With health care reform in the bag and financial reform almost there, it looks like the raging debate of the summer will be immigration. This might be the most divisive topic that our government has tackled since President Obama took office; it's a really overwhelming and frustrating situation, one that I'm not sure has a clear remedy. So far, it's been a war of words between guilt-tripping liberals and embarassingly ignorant "speak American" conservatives, bickering over an issue that should've been resolved 60 years ago. To elaborate:
It's pretty easy to pin the blame on Mexican day laborers. One will argue that they're eating up our nation's resources like a vampire craves blood, though statistics suggest that illegal immigration might have already peaked. At least 100,000 immigrants have left the state of Arizona since 2008, not necessarily because of a overtly harsh law that was passed, but because the struggling economy depleted the number of jobs available. Traffic on the Arizona, New Mexico, and Texas borders, both legally and underground, have also decreased in the wake of the recession. Sadly, despite good intentions SB1070 is tainted by prejudice and racial profiling; do you expect any black or white Arizona citizens, regardless of whether or not they're American citizens, to be affected by this law? Paperwork or not, every Latino in Arizona has a target on their back.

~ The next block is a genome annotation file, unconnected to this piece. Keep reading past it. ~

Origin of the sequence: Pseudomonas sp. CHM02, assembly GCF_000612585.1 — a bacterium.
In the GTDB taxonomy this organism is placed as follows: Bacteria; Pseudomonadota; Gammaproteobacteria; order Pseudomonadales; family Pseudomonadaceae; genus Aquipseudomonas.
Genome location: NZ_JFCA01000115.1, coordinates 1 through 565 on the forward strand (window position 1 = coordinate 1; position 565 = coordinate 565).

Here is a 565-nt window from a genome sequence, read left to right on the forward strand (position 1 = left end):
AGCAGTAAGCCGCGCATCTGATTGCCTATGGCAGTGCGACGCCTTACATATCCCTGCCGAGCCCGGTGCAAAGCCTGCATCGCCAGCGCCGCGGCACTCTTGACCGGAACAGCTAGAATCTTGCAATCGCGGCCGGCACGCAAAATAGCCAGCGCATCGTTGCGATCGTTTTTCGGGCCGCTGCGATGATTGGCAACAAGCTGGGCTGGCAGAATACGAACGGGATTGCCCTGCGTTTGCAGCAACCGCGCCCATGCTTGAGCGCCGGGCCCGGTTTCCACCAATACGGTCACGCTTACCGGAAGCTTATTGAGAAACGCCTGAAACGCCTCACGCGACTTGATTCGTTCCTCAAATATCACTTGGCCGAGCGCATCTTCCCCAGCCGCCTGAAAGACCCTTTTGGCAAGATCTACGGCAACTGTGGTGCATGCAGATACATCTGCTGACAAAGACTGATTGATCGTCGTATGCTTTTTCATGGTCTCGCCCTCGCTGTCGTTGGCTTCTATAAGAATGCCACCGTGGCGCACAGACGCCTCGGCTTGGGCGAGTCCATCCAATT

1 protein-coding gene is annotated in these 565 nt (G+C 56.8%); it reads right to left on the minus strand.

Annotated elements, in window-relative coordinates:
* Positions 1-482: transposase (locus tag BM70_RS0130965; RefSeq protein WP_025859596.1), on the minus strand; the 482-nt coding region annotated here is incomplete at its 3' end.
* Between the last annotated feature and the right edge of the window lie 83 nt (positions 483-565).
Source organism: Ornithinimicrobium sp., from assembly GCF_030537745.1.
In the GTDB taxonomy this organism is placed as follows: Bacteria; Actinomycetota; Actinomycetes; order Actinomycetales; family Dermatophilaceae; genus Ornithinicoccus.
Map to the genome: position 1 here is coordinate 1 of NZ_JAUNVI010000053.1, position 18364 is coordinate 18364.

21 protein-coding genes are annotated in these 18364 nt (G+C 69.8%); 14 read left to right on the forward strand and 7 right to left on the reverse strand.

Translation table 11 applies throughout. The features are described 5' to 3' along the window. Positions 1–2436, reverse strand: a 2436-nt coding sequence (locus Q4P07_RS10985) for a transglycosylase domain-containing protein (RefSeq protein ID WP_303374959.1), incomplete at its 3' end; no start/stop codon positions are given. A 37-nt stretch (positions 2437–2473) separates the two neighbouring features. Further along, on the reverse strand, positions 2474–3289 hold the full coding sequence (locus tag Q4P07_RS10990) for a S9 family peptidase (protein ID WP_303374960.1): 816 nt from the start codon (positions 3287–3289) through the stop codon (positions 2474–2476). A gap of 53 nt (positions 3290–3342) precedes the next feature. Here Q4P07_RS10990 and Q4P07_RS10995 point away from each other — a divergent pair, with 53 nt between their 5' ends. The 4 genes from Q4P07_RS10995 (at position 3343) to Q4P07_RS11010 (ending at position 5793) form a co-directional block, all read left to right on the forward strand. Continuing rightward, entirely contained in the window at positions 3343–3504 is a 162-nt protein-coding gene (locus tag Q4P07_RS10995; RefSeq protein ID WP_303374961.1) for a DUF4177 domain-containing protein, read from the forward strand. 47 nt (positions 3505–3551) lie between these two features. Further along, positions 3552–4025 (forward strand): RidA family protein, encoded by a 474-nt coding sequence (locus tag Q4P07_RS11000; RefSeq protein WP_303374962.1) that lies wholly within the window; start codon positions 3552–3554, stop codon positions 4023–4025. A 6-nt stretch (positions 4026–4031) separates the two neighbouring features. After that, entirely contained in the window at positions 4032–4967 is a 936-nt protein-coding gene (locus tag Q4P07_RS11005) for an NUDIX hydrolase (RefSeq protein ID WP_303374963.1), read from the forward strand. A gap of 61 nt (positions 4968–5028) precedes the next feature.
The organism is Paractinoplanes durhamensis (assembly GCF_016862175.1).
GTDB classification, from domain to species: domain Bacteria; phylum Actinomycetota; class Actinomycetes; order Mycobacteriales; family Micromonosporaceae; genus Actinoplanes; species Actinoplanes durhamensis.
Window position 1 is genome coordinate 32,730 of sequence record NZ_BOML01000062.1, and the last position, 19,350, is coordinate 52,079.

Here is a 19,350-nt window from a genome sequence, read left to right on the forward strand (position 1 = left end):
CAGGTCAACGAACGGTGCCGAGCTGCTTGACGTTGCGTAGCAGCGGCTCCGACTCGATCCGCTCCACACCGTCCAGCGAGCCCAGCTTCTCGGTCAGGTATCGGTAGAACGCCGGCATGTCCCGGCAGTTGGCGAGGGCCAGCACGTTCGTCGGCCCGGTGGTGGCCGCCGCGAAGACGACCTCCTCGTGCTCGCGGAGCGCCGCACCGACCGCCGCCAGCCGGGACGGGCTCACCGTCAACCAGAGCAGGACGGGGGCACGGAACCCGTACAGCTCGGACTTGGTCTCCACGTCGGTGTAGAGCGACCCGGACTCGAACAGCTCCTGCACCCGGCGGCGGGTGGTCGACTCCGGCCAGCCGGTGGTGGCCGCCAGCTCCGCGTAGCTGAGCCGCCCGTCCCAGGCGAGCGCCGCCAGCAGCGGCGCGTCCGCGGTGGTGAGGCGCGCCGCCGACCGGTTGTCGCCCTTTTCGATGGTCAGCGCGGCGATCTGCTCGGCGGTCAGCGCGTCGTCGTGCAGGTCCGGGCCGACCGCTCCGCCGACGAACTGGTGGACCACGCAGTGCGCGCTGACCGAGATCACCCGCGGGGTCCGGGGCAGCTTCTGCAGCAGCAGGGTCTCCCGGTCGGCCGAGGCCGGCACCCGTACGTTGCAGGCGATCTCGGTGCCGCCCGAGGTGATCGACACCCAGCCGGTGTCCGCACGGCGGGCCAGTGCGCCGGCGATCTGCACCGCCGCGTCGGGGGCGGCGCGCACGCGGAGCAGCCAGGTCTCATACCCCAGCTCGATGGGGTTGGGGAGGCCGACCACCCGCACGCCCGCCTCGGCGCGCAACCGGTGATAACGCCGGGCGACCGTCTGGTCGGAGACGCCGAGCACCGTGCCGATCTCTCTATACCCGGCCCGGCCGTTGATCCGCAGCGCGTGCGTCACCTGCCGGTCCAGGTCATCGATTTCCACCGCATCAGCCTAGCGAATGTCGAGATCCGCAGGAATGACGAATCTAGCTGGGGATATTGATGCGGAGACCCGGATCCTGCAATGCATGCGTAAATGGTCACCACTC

What it comes down to is, We're paying for the mistakes of past generations. The government is finally putting their foot down 60 years after they should've gotten off their keisters. Immigration laws cut pretty fast and loose until the early 1950s, no matter what direction you were coming from. Our ancestors were perceived as cheap labor by rich Anglo-Saxons, and their limited knowledge of our native tongue kept them from asking for more money or forming unions. Looking back, it's amazing how so much has changed since the Ellis Island days. (In skimming the history of this issue I'm not trying to put these migrant workers in sympathetic eyes, though it's not like these day laborers have found any work back home.)
Whatever solution that our government arrives at will satisfy very few people on either side of the political spectrum. No matter what President Obama does, it will be perceived as either too accommodating to aspiring U.S. citizens or too forceful in deporting or detaining "offenders." Bussing out supposed illegals sounds like something out of a mobster movie and too cartoonishly simple to work, and speeding up the citizenship process is almost a concession of defeat. Sadly, the time to lay out a feasible solution may have already come and passed.